Unfortunately, one power that words still retain is their ability to stoke rage. Pundits for one or another faction of the power elite seem as capable as ever or using words to invoke anger at the avatars of the opposing faction. Wildfire memes like the BP Methane Mega-Disaster stoke rage against corporations. Stories about pimps using government-funded aid agencies to help them house illegal immigrants working as prostitutes focus the rage of working stiffs on the only people in society who wield less influence and have less control over their own destinies than they do. But nothing constructive springs from this kind of factional animosity, and if the ubiquitous abuse of language and symbolic communication has left us unresponsive to everything except the pricking of our neurological rage circuits, then once again, the eventual, inevitable collapse looms ever larger.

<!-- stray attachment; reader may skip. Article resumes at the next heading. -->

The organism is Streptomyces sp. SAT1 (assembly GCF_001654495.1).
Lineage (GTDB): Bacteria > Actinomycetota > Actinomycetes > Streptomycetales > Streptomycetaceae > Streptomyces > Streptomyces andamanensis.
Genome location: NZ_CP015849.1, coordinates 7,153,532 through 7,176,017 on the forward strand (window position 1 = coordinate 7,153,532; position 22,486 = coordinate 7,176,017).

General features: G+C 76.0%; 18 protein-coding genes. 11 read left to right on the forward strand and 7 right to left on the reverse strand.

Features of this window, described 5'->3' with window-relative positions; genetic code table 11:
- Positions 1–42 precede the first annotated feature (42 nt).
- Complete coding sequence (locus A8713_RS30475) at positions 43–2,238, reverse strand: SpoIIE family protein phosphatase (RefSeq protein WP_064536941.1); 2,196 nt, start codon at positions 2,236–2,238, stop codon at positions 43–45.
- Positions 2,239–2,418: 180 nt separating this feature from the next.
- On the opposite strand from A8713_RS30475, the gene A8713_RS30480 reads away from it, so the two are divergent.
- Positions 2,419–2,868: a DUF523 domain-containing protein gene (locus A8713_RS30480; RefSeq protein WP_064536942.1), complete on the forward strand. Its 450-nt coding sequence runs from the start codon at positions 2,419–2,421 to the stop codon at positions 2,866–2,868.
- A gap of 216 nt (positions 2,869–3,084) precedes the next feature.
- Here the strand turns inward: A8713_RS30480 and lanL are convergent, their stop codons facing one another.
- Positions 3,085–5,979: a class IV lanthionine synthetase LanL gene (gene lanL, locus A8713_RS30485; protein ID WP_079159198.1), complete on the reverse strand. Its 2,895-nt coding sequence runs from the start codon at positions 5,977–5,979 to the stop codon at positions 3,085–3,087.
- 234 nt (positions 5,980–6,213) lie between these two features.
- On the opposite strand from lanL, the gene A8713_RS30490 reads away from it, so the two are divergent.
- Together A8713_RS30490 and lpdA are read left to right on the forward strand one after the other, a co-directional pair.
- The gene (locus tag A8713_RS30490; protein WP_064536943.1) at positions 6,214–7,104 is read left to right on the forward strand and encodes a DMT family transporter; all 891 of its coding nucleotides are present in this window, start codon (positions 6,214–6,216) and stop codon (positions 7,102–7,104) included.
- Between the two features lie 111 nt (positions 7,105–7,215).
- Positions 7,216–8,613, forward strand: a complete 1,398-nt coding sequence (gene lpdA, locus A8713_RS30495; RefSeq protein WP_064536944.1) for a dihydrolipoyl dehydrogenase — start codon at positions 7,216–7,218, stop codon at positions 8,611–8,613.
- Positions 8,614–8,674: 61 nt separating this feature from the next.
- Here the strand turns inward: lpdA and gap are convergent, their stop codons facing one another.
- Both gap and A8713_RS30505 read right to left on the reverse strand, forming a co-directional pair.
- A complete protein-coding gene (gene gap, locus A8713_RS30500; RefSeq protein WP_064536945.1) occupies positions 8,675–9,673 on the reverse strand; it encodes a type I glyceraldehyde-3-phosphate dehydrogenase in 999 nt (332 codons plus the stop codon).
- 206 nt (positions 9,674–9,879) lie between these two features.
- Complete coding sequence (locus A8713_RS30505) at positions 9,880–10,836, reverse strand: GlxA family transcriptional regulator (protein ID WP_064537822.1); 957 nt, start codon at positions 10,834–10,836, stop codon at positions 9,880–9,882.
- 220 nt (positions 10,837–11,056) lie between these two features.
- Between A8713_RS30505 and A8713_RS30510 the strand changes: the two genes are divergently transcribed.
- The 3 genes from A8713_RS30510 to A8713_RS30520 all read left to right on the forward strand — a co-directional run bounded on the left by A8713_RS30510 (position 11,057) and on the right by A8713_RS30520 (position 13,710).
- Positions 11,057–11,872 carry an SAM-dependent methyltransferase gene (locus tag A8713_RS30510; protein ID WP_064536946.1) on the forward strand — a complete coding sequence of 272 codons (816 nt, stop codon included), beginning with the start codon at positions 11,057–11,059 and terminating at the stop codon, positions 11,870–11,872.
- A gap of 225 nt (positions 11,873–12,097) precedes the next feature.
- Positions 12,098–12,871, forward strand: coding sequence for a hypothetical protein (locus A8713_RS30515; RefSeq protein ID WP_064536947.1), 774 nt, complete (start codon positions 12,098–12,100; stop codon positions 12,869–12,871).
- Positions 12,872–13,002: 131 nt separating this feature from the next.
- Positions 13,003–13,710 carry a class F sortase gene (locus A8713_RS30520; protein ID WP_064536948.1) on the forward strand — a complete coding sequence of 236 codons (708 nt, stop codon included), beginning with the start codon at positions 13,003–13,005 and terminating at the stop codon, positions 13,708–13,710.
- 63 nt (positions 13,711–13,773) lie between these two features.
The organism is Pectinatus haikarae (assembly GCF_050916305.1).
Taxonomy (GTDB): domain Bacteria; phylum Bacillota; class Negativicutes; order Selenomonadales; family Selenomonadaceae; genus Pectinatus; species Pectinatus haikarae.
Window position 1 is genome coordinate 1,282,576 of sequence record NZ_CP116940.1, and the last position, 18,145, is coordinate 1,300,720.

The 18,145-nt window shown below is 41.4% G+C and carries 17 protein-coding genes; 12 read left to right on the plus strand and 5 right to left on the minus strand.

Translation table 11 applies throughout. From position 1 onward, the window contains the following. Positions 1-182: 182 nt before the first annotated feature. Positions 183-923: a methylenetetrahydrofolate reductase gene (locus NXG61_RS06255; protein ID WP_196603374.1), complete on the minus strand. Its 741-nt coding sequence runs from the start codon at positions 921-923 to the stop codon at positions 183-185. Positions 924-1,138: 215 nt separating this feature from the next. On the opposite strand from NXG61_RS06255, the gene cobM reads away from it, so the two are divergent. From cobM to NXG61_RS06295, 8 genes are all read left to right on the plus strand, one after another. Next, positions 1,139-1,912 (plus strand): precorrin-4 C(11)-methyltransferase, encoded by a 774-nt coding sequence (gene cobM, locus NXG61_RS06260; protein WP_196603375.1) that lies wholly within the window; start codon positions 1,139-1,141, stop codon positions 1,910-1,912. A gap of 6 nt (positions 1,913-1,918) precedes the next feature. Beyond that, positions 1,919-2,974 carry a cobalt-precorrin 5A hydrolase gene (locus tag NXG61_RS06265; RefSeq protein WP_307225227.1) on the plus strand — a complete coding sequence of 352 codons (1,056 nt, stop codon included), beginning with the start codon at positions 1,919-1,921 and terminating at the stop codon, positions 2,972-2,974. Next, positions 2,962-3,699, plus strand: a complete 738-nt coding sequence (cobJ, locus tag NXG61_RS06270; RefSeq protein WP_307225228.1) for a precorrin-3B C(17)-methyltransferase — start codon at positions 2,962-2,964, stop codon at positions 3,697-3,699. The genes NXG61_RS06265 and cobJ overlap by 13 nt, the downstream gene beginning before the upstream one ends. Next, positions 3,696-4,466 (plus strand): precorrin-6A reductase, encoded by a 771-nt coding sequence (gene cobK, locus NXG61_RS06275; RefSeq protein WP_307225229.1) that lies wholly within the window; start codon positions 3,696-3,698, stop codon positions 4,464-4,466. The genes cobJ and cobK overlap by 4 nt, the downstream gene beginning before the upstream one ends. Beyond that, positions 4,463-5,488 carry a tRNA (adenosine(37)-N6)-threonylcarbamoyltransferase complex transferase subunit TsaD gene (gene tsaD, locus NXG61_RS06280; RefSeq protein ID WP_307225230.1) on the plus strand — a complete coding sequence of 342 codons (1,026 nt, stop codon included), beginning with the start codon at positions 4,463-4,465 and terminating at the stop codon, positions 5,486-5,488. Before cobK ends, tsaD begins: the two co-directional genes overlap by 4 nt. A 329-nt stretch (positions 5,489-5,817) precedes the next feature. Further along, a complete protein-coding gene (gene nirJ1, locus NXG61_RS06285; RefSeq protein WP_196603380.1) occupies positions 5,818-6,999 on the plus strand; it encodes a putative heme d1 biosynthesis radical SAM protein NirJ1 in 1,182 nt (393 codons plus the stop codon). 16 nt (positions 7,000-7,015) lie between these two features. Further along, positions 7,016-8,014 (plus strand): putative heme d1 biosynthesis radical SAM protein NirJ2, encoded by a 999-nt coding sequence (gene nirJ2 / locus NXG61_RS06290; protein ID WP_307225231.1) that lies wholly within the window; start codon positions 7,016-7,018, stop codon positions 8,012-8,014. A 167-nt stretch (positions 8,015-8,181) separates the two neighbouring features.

But maybe that's just sour grapes on my part. I was pretty optimistic about our collective destiny when I lived in a big house and drove a Lexus SUV. Maybe this focus on lies and cynical manipulation is just my own expression of the Doomer's Curse. That, if all goes according to plan, will be the subject matter of the 216th episode of the C-Realm Podcast. I hope you'll join me.